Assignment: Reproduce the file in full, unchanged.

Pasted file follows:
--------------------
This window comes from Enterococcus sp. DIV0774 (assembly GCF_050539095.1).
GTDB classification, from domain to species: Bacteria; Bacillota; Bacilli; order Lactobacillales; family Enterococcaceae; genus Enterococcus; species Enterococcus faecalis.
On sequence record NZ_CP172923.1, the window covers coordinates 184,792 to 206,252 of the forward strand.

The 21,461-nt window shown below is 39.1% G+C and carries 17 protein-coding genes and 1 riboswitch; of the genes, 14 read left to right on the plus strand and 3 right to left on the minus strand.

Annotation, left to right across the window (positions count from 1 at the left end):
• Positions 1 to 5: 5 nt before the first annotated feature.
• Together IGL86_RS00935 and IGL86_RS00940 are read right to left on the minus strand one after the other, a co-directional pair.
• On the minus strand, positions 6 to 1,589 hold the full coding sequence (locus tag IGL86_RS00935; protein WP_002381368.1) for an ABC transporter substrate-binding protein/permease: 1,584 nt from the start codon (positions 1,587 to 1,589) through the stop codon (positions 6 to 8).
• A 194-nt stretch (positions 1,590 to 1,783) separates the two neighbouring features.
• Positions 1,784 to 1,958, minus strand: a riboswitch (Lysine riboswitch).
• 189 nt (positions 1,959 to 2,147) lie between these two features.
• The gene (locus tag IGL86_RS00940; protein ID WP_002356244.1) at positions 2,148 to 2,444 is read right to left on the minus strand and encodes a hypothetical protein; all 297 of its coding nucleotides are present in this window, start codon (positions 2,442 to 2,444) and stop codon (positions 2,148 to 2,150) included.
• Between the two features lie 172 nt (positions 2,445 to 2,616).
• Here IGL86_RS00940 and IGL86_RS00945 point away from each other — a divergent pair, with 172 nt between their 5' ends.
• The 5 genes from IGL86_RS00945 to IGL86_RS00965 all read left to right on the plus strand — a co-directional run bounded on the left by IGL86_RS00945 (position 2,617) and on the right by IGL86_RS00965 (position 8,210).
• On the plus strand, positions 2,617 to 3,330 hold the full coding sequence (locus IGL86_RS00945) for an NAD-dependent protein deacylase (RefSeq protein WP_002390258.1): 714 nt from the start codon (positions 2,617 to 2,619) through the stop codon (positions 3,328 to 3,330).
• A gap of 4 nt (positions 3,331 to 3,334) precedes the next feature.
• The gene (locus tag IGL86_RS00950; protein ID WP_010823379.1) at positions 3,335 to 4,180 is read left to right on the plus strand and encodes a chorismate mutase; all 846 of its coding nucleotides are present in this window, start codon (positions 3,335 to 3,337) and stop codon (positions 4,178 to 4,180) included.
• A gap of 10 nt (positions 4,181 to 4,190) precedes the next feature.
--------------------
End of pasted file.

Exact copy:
This window comes from Enterococcus sp. DIV0774 (assembly GCF_050539095.1).
GTDB classification, from domain to species: Bacteria; Bacillota; Bacilli; order Lactobacillales; family Enterococcaceae; genus Enterococcus; species Enterococcus faecalis.
On sequence record NZ_CP172923.1, the window covers coordinates 184,792 to 206,252 of the forward strand.

The 21,461-nt window shown below is 39.1% G+C and carries 17 protein-coding genes and 1 riboswitch; of the genes, 14 read left to right on the plus strand and 3 right to left on the minus strand.

Annotation, left to right across the window (positions count from 1 at the left end):
• Positions 1 to 5: 5 nt before the first annotated feature.
• Together IGL86_RS00935 and IGL86_RS00940 are read right to left on the minus strand one after the other, a co-directional pair.
• On the minus strand, positions 6 to 1,589 hold the full coding sequence (locus tag IGL86_RS00935; protein WP_002381368.1) for an ABC transporter substrate-binding protein/permease: 1,584 nt from the start codon (positions 1,587 to 1,589) through the stop codon (positions 6 to 8).
• A 194-nt stretch (positions 1,590 to 1,783) separates the two neighbouring features.
• Positions 1,784 to 1,958, minus strand: a riboswitch (Lysine riboswitch).
• 189 nt (positions 1,959 to 2,147) lie between these two features.
• The gene (locus tag IGL86_RS00940; protein ID WP_002356244.1) at positions 2,148 to 2,444 is read right to left on the minus strand and encodes a hypothetical protein; all 297 of its coding nucleotides are present in this window, start codon (positions 2,442 to 2,444) and stop codon (positions 2,148 to 2,150) included.
• Between the two features lie 172 nt (positions 2,445 to 2,616).
• Here IGL86_RS00940 and IGL86_RS00945 point away from each other — a divergent pair, with 172 nt between their 5' ends.
• The 5 genes from IGL86_RS00945 to IGL86_RS00965 all read left to right on the plus strand — a co-directional run bounded on the left by IGL86_RS00945 (position 2,617) and on the right by IGL86_RS00965 (position 8,210).
• On the plus strand, positions 2,617 to 3,330 hold the full coding sequence (locus IGL86_RS00945) for an NAD-dependent protein deacylase (RefSeq protein WP_002390258.1): 714 nt from the start codon (positions 2,617 to 2,619) through the stop codon (positions 3,328 to 3,330).
• A gap of 4 nt (positions 3,331 to 3,334) precedes the next feature.
• The gene (locus tag IGL86_RS00950; protein ID WP_010823379.1) at positions 3,335 to 4,180 is read left to right on the plus strand and encodes a chorismate mutase; all 846 of its coding nucleotides are present in this window, start codon (positions 3,335 to 3,337) and stop codon (positions 4,178 to 4,180) included.
• A gap of 10 nt (positions 4,181 to 4,190) precedes the next feature.